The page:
'I want to see what the law is': Man sues Texas doctor who violated abortion ban to test law's constitutionality

·2 min read

A Texas doctor has been sued under the state's new law prohibiting most abortions, a lawsuit that could test the constitutionality of the sweeping ban that allows any private citizen to sue providers.

Dr. Alan Braid, a longtime physician in obstetrics and gynecology from San Antonio, wrote Sunday in an opinion piece in The Washington Post that he had performed an abortion outside of the legal window permitted in the law, which prohibits the procedure before about six-weeks of pregnancy.

Braid became the first doctor to publicly share that he had violated the ban, writing in the Post that he knew his actions could draw a civil lawsuit under the law, which permits any individual to sue abortion providers or others seen as aiding and abetting an abortion that violates the ban.

More: Justice Department to fight for emergency order to block Texas abortion ban enforcement

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University of Texas women rally at the Texas Capitol to protest Governor Greg Abbott's signing of the nation's strictest abortion law that makes it a crime to abort a fetus after six weeks, or when a heartbeat is detected. Abbott signed the law Sept. 1.
University of Texas women rally at the Texas Capitol to protest Governor Greg Abbott's signing of the nation's strictest abortion law that makes it a crime to abort a fetus after six weeks, or when a heartbeat is detected. Abbott signed the law Sept. 1.

On Monday, an Arkansas man filed such a lawsuit in Bexar County District Court and said he hopes to test the constitutionality of the new law.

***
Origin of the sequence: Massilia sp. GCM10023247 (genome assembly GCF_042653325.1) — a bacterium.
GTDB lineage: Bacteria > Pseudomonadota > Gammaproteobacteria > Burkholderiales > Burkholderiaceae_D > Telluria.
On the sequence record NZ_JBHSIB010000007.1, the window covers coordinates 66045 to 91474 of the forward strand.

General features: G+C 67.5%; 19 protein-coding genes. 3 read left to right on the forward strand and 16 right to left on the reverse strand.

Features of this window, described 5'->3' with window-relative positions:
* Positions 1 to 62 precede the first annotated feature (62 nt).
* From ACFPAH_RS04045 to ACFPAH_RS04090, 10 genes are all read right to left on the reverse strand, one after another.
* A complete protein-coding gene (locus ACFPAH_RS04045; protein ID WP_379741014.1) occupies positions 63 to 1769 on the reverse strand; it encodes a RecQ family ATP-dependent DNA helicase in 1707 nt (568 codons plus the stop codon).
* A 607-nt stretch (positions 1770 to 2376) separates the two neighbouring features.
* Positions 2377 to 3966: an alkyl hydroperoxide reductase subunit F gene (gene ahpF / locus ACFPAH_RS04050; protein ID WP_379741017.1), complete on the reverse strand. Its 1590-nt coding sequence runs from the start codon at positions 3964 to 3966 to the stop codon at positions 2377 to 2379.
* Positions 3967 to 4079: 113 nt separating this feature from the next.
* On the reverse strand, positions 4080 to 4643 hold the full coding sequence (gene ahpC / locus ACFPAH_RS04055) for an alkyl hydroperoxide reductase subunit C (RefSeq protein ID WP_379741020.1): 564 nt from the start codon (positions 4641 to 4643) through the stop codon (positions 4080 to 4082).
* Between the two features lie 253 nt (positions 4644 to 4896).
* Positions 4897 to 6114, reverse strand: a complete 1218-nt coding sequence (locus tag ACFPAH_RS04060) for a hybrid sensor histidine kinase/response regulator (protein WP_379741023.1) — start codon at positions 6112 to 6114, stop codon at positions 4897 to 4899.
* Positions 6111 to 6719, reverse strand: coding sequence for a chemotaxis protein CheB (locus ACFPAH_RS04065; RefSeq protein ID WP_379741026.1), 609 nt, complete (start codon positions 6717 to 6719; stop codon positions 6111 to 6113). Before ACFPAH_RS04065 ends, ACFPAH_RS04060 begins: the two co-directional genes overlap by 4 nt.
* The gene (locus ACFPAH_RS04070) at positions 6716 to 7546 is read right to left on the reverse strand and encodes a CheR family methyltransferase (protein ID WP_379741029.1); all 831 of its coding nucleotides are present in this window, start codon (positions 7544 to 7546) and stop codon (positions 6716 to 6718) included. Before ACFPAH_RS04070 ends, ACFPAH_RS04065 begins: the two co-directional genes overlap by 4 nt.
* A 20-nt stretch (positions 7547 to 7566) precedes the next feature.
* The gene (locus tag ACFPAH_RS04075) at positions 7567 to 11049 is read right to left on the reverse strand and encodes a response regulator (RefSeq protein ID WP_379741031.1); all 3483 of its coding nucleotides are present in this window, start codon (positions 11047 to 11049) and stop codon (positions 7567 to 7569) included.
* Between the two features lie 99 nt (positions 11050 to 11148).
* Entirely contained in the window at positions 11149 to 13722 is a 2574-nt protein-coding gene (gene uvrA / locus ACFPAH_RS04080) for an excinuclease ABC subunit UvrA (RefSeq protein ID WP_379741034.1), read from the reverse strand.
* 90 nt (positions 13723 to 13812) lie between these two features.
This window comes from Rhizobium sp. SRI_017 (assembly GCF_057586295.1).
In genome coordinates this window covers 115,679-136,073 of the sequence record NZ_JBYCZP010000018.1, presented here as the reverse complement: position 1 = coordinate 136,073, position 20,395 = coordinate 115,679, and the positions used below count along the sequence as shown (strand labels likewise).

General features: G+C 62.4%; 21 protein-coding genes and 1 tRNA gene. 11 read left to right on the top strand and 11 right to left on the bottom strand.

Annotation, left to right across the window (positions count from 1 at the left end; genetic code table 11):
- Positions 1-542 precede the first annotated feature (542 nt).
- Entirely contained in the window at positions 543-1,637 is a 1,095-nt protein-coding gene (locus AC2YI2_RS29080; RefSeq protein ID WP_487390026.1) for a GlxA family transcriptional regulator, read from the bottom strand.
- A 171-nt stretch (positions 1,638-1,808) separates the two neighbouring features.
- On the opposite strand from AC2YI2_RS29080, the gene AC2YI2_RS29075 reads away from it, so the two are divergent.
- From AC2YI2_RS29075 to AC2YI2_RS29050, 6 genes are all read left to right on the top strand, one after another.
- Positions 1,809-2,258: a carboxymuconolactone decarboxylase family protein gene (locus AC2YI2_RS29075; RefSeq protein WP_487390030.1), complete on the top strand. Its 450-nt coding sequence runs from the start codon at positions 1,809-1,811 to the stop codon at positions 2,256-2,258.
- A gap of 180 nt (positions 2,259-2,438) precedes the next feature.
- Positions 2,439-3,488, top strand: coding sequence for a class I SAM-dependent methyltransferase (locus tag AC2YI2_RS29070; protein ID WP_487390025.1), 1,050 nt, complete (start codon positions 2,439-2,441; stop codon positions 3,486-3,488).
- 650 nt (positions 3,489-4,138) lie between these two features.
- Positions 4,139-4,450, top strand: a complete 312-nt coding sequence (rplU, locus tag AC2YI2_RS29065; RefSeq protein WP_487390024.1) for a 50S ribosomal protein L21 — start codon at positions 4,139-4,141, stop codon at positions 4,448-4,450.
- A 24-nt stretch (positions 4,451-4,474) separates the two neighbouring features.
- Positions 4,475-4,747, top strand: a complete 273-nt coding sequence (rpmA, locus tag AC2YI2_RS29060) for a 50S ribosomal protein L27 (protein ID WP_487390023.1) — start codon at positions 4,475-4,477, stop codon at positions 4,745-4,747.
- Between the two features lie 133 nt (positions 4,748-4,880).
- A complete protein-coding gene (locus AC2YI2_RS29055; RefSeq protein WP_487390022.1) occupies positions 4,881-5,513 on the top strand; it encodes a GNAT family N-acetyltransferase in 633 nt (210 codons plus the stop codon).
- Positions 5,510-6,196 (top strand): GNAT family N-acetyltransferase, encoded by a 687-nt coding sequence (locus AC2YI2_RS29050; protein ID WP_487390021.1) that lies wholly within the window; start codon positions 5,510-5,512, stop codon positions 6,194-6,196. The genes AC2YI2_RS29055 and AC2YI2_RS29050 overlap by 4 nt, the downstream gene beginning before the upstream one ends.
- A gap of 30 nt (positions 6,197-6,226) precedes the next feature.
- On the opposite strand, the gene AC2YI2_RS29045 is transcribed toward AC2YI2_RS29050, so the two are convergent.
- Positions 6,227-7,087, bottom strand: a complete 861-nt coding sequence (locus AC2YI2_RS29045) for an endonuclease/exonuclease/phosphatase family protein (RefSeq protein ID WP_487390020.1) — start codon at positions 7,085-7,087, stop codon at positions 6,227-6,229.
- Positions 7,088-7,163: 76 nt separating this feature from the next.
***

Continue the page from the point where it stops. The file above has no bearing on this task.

"I woke up this morning...and I saw a story about this doctor, Dr. Braid," said Oscar Stilley, a former lawyer convicted of tax fraud in 2010, in an interview. "He's obviously a man of principle and courage and it just made me mad to see the trick bag they put him in and I just decided: I'm going to file a lawsuit. We're going to get an answer, I want to see what the law is."

The law allows successful plaintiffs to collect at least $10,000 for every illegal abortion that is exposed and does not require the individual to have any connection to the patient or defendant.

Stilley, who is on home confinement, said he saw an opportunity to challenge the constitutionality of the provision — and possibly snag $10,000 in the process.

"(The statute) says any person can bring a lawsuit," he said. "As far as I'm concerned, it doesn't matter that I'm a disbarred attorney. It doesn't matter that I'm in custody. It doesn't matter that I'm up in Arkansas and not in Texas.

"It kind of looks like I have nothing to do with it, but they said I can have a chance and I can go in there and I can sue and collect $10,000 for it. Well, that's the law and I want that $10,000 and I intend to be the fastest gun in the West."

This article originally appeared on Austin American-Statesman: Texas doctor sued by Arkansas man for violating Texas abortion ban

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